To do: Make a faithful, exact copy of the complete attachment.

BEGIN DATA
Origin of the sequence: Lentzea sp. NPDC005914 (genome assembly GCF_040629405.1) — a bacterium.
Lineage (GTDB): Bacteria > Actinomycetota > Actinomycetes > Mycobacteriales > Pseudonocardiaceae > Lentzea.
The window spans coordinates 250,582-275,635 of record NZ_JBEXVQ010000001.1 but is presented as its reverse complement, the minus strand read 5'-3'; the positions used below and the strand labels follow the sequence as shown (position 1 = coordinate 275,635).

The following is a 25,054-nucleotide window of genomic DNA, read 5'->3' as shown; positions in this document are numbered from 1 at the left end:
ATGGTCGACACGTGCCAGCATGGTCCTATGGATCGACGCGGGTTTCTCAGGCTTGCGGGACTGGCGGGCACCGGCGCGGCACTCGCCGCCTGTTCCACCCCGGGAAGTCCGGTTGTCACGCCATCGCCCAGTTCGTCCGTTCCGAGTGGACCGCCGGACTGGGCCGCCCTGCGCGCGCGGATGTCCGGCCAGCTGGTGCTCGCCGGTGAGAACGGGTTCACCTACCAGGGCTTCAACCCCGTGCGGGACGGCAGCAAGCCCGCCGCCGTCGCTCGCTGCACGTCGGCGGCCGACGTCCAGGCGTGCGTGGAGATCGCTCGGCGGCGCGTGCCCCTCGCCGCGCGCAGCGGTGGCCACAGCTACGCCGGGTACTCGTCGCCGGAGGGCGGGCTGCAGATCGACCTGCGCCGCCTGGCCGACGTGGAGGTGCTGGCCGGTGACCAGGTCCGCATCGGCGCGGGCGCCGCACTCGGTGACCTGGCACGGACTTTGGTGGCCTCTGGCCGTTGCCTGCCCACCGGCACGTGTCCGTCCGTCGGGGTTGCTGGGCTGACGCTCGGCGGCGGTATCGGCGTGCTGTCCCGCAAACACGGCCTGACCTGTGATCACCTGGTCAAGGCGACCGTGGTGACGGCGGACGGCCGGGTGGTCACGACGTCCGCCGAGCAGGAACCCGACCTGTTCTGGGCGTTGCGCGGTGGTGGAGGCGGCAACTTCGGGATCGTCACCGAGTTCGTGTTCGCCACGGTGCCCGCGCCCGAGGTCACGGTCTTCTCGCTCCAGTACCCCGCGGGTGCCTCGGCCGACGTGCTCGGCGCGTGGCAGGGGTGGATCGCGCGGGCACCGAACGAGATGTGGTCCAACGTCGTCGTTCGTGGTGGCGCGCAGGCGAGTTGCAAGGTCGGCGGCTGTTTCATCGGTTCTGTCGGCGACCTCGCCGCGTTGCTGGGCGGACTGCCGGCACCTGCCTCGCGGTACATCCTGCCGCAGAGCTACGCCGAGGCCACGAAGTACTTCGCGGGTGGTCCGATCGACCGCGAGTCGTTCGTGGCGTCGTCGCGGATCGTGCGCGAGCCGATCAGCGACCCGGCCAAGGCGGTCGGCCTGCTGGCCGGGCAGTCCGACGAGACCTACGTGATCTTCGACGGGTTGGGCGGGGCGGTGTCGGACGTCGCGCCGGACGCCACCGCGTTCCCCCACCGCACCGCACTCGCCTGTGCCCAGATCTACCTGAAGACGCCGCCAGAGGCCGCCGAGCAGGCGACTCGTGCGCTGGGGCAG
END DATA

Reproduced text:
Origin of the sequence: Lentzea sp. NPDC005914 (genome assembly GCF_040629405.1) — a bacterium.
Lineage (GTDB): Bacteria > Actinomycetota > Actinomycetes > Mycobacteriales > Pseudonocardiaceae > Lentzea.
The window spans coordinates 250,582-275,635 of record NZ_JBEXVQ010000001.1 but is presented as its reverse complement, the minus strand read 5'-3'; the positions used below and the strand labels follow the sequence as shown (position 1 = coordinate 275,635).

The following is a 25,054-nucleotide window of genomic DNA, read 5'->3' as shown; positions in this document are numbered from 1 at the left end:
ATGGTCGACACGTGCCAGCATGGTCCTATGGATCGACGCGGGTTTCTCAGGCTTGCGGGACTGGCGGGCACCGGCGCGGCACTCGCCGCCTGTTCCACCCCGGGAAGTCCGGTTGTCACGCCATCGCCCAGTTCGTCCGTTCCGAGTGGACCGCCGGACTGGGCCGCCCTGCGCGCGCGGATGTCCGGCCAGCTGGTGCTCGCCGGTGAGAACGGGTTCACCTACCAGGGCTTCAACCCCGTGCGGGACGGCAGCAAGCCCGCCGCCGTCGCTCGCTGCACGTCGGCGGCCGACGTCCAGGCGTGCGTGGAGATCGCTCGGCGGCGCGTGCCCCTCGCCGCGCGCAGCGGTGGCCACAGCTACGCCGGGTACTCGTCGCCGGAGGGCGGGCTGCAGATCGACCTGCGCCGCCTGGCCGACGTGGAGGTGCTGGCCGGTGACCAGGTCCGCATCGGCGCGGGCGCCGCACTCGGTGACCTGGCACGGACTTTGGTGGCCTCTGGCCGTTGCCTGCCCACCGGCACGTGTCCGTCCGTCGGGGTTGCTGGGCTGACGCTCGGCGGCGGTATCGGCGTGCTGTCCCGCAAACACGGCCTGACCTGTGATCACCTGGTCAAGGCGACCGTGGTGACGGCGGACGGCCGGGTGGTCACGACGTCCGCCGAGCAGGAACCCGACCTGTTCTGGGCGTTGCGCGGTGGTGGAGGCGGCAACTTCGGGATCGTCACCGAGTTCGTGTTCGCCACGGTGCCCGCGCCCGAGGTCACGGTCTTCTCGCTCCAGTACCCCGCGGGTGCCTCGGCCGACGTGCTCGGCGCGTGGCAGGGGTGGATCGCGCGGGCACCGAACGAGATGTGGTCCAACGTCGTCGTTCGTGGTGGCGCGCAGGCGAGTTGCAAGGTCGGCGGCTGTTTCATCGGTTCTGTCGGCGACCTCGCCGCGTTGCTGGGCGGACTGCCGGCACCTGCCTCGCGGTACATCCTGCCGCAGAGCTACGCCGAGGCCACGAAGTACTTCGCGGGTGGTCCGATCGACCGCGAGTCGTTCGTGGCGTCGTCGCGGATCGTGCGCGAGCCGATCAGCGACCCGGCCAAGGCGGTCGGCCTGCTGGCCGGGCAGTCCGACGAGACCTACGTGATCTTCGACGGGTTGGGCGGGGCGGTGTCGGACGTCGCGCCGGACGCCACCGCGTTCCCCCACCGCACCGCACTCGCCTGTGCCCAGATCTACCTGAAGACGCCGCCAGAGGCCGCCGAGCAGGCGACTCGTGCGCTGGGGCAG